Rep. Matthew Pouliot, R-Augusta, testified in support on behalf of the bipartisan Youth Caucus. He said the measure would be a useful tool for Mainers facing large student debts.

Maine students have the seventh-highest average student debt in the nation. Sixty-seven percent of 2012 college graduates in Maine have student loans to pay back, with an average debt of $29,300 per borrower.

“Investing in yourself is the best investment you can make, yet the financial burden and uncertainty keeps too many Maine students from pursuing their education,” said Senator Linda Valentino of Saco, the Senate Chair of the committee. “This bill is a good first step towards reducing uncertainty and increasing access to a college education.”

The bill would also inform policymakers as they assess higher education needs and give Maine colleges and universities a better sense of needs and trends in higher education and Maine’s job market. The measure would merge data held by the state Department of Labor and Department of Education.

Increasingly, states across the country are providing similar higher education outcomes data to the public. For example, the nonprofit CollegeMeasures.org has created websites for a number of states, listing graduates’ average incomes and employment rates.

“Know Before You Go” measure advances with unanimous support from workforce panel

 

Bill provides consumer-friendly data on college graduates’ earnings, employment rates 

AUGUSTA – Students and their families would have more information as they make higher education decisions under a bill that is advancing in the Legislature after winning the unanimous support of the Joint Select Committee on Maine’s Workforce and Economic Future on Monday.

LD 1746, the “Know Before You Go” bill, sponsored by House Majority Leader Seth Berry of Bowdoinham, would provide consumer-friendly information on the Internet about employment and earnings outcomes for graduates of Maine colleges and universities. The aggregate information would provide a window onto how graduates fare by major and institution at various time intervals after they complete their degrees.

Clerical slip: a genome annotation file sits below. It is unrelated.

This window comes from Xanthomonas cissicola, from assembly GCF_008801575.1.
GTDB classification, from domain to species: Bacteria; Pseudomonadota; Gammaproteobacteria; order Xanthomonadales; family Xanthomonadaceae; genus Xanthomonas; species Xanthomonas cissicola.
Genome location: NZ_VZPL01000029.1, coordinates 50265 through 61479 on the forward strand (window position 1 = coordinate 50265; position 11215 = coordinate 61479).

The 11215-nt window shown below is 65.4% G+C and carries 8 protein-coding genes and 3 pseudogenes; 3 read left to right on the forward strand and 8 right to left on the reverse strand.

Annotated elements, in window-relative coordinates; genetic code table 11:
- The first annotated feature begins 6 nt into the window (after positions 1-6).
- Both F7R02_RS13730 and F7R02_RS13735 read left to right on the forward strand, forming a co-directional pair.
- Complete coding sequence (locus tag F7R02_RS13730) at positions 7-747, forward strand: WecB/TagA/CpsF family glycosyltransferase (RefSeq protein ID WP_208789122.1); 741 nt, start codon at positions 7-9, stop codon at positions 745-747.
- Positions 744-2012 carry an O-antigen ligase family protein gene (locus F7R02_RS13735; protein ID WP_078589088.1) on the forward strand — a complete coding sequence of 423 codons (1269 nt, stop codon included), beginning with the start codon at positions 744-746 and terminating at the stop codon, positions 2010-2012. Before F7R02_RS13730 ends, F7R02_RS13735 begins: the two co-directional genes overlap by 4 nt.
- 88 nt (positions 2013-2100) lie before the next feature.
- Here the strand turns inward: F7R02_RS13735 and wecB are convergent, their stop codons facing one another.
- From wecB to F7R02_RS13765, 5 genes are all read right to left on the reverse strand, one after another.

“There’s plenty of information about the things going into a college education – the courses, the campus amenities and the extracurricular activities, just to name a few. But there’s virtually no information about educational output,” said Berry, House chair of the workforce committee. “Before making one of the biggest investments of their lives, students should have the answers to questions like, ‘How likely am I to find a job in my field?’ and ‘Will I make enough to support myself?’”

The bill has the support of the Maine State Chamber of Commerce, Jobs for the Future, an education and workforce development organization, the Legislature’s bipartisan Youth Caucus, the University of Maine System, the Maine Community College System, Maine Maritime Academy and the Maine Independent Colleges Association. The state Department of Education and Department of Labor also support the bill.

“This bill is a good first step towards reducing uncertainty and increasing access to a college education,” said Senator Linda Valentino of Saco, the Senate Chair of the committee.

The bill would also inform policymakers as they assess higher education needs and trends in the state’s job market.

Increasingly, states across the country are providing similar higher education outcomes data to the public.  For example, the nonprofit CollegeMeasures.org has created websites for a number of states, listing graduates’ average incomes and employment rates.

As amended, the bill would create a task force of 15 members to develop procedures around the maintenance and dissemination of the data, which is already held by the state Department of Labor and Department of Education. There is no fiscal note on the bill.

The bill goes next to the House floor.

“Know Before You Go” bill receives broad support at public hearing

Measure provides consumer-friendly higher ed data on graduates’ average earnings, employment rate and more February 10, 2014 AUGUSTA – A measure to provide students and their families with information that will help them make higher education decisions won broad support from education and business leaders during a public hearing Monday. The “Know Before You Go”Continue Reading